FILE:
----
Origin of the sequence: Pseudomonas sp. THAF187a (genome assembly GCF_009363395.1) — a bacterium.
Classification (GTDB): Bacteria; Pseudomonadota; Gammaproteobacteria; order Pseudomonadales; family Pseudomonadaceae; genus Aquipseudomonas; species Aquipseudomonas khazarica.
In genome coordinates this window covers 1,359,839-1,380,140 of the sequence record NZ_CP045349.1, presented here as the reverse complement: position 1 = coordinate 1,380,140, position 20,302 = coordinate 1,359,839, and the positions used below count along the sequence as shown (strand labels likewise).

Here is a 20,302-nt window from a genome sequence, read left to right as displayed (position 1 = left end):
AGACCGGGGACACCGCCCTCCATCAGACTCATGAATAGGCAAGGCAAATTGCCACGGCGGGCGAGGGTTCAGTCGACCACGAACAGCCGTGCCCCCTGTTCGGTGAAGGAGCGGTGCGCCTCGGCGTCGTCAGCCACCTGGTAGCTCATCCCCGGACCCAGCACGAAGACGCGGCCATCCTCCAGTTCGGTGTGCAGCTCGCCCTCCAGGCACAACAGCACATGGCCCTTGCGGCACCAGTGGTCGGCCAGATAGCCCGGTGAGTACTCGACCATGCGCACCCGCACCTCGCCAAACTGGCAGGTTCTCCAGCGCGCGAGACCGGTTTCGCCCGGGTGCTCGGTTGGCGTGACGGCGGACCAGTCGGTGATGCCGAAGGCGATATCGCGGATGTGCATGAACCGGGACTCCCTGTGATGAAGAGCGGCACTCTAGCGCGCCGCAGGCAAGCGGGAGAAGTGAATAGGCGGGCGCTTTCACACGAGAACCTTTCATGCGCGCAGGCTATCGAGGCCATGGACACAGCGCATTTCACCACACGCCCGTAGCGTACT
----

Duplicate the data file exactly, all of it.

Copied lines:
Origin of the sequence: Pseudomonas sp. THAF187a (genome assembly GCF_009363395.1) — a bacterium.
Classification (GTDB): Bacteria; Pseudomonadota; Gammaproteobacteria; order Pseudomonadales; family Pseudomonadaceae; genus Aquipseudomonas; species Aquipseudomonas khazarica.
In genome coordinates this window covers 1,359,839-1,380,140 of the sequence record NZ_CP045349.1, presented here as the reverse complement: position 1 = coordinate 1,380,140, position 20,302 = coordinate 1,359,839, and the positions used below count along the sequence as shown (strand labels likewise).

Here is a 20,302-nt window from a genome sequence, read left to right as displayed (position 1 = left end):
AGACCGGGGACACCGCCCTCCATCAGACTCATGAATAGGCAAGGCAAATTGCCACGGCGGGCGAGGGTTCAGTCGACCACGAACAGCCGTGCCCCCTGTTCGGTGAAGGAGCGGTGCGCCTCGGCGTCGTCAGCCACCTGGTAGCTCATCCCCGGACCCAGCACGAAGACGCGGCCATCCTCCAGTTCGGTGTGCAGCTCGCCCTCCAGGCACAACAGCACATGGCCCTTGCGGCACCAGTGGTCGGCCAGATAGCCCGGTGAGTACTCGACCATGCGCACCCGCACCTCGCCAAACTGGCAGGTTCTCCAGCGCGCGAGACCGGTTTCGCCCGGGTGCTCGGTTGGCGTGACGGCGGACCAGTCGGTGATGCCGAAGGCGATATCGCGGATGTGCATGAACCGGGACTCCCTGTGATGAAGAGCGGCACTCTAGCGCGCCGCAGGCAAGCGGGAGAAGTGAATAGGCGGGCGCTTTCACACGAGAACCTTTCATGCGCGCAGGCTATCGAGGCCATGGACACAGCGCATTTCACCACACGCCCGTAGCGTACT